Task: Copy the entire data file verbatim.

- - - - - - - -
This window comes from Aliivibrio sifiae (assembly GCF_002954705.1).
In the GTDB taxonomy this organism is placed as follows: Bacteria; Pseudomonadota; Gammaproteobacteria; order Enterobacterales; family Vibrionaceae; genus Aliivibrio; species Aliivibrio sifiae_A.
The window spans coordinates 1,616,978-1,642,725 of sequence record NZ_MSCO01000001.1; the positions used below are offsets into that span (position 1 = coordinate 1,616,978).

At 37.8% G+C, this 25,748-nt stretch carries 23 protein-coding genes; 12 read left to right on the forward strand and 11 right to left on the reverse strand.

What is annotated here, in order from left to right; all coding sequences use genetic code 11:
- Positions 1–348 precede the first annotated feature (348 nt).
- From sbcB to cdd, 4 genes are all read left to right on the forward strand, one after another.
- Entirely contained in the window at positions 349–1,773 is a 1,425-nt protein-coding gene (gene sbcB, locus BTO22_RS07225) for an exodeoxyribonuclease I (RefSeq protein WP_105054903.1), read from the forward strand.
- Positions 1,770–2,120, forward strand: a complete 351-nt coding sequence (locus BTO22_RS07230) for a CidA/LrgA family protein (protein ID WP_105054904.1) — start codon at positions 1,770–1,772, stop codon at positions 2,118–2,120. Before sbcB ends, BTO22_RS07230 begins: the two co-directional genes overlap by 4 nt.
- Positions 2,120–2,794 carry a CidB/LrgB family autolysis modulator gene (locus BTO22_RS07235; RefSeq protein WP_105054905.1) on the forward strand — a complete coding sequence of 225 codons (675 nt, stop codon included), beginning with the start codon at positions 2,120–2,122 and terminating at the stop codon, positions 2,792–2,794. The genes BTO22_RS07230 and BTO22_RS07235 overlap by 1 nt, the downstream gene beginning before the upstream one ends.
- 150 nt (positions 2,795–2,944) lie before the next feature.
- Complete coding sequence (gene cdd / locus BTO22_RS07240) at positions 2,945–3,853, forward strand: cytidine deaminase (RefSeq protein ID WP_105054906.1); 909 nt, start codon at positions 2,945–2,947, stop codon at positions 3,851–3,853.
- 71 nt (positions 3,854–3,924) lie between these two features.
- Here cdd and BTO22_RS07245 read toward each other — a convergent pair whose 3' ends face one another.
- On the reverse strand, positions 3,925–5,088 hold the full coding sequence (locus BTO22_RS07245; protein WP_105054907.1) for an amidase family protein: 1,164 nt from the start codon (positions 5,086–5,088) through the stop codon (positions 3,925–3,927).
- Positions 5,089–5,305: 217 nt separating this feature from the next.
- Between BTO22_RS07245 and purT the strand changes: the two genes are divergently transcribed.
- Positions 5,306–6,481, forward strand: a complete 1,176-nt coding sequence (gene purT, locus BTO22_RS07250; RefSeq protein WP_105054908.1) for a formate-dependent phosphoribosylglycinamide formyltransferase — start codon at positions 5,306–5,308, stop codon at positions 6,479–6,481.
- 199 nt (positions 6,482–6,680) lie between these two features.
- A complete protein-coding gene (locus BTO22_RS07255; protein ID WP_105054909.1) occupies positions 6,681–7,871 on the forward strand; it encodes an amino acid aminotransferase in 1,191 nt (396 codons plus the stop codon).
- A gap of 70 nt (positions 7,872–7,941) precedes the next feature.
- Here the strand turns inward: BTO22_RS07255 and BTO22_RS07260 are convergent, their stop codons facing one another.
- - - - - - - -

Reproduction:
This window comes from Aliivibrio sifiae (assembly GCF_002954705.1).
In the GTDB taxonomy this organism is placed as follows: Bacteria; Pseudomonadota; Gammaproteobacteria; order Enterobacterales; family Vibrionaceae; genus Aliivibrio; species Aliivibrio sifiae_A.
The window spans coordinates 1,616,978-1,642,725 of sequence record NZ_MSCO01000001.1; the positions used below are offsets into that span (position 1 = coordinate 1,616,978).

At 37.8% G+C, this 25,748-nt stretch carries 23 protein-coding genes; 12 read left to right on the forward strand and 11 right to left on the reverse strand.

What is annotated here, in order from left to right; all coding sequences use genetic code 11:
- Positions 1–348 precede the first annotated feature (348 nt).
- From sbcB to cdd, 4 genes are all read left to right on the forward strand, one after another.
- Entirely contained in the window at positions 349–1,773 is a 1,425-nt protein-coding gene (gene sbcB, locus BTO22_RS07225) for an exodeoxyribonuclease I (RefSeq protein WP_105054903.1), read from the forward strand.
- Positions 1,770–2,120, forward strand: a complete 351-nt coding sequence (locus BTO22_RS07230) for a CidA/LrgA family protein (protein ID WP_105054904.1) — start codon at positions 1,770–1,772, stop codon at positions 2,118–2,120. Before sbcB ends, BTO22_RS07230 begins: the two co-directional genes overlap by 4 nt.
- Positions 2,120–2,794 carry a CidB/LrgB family autolysis modulator gene (locus BTO22_RS07235; RefSeq protein WP_105054905.1) on the forward strand — a complete coding sequence of 225 codons (675 nt, stop codon included), beginning with the start codon at positions 2,120–2,122 and terminating at the stop codon, positions 2,792–2,794. The genes BTO22_RS07230 and BTO22_RS07235 overlap by 1 nt, the downstream gene beginning before the upstream one ends.
- 150 nt (positions 2,795–2,944) lie before the next feature.
- Complete coding sequence (gene cdd / locus BTO22_RS07240) at positions 2,945–3,853, forward strand: cytidine deaminase (RefSeq protein ID WP_105054906.1); 909 nt, start codon at positions 2,945–2,947, stop codon at positions 3,851–3,853.
- 71 nt (positions 3,854–3,924) lie between these two features.
- Here cdd and BTO22_RS07245 read toward each other — a convergent pair whose 3' ends face one another.
- On the reverse strand, positions 3,925–5,088 hold the full coding sequence (locus BTO22_RS07245; protein WP_105054907.1) for an amidase family protein: 1,164 nt from the start codon (positions 5,086–5,088) through the stop codon (positions 3,925–3,927).
- Positions 5,089–5,305: 217 nt separating this feature from the next.
- Between BTO22_RS07245 and purT the strand changes: the two genes are divergently transcribed.
- Positions 5,306–6,481, forward strand: a complete 1,176-nt coding sequence (gene purT, locus BTO22_RS07250; RefSeq protein WP_105054908.1) for a formate-dependent phosphoribosylglycinamide formyltransferase — start codon at positions 5,306–5,308, stop codon at positions 6,479–6,481.
- 199 nt (positions 6,482–6,680) lie between these two features.
- A complete protein-coding gene (locus BTO22_RS07255; protein ID WP_105054909.1) occupies positions 6,681–7,871 on the forward strand; it encodes an amino acid aminotransferase in 1,191 nt (396 codons plus the stop codon).
- A gap of 70 nt (positions 7,872–7,941) precedes the next feature.
- Here the strand turns inward: BTO22_RS07255 and BTO22_RS07260 are convergent, their stop codons facing one another.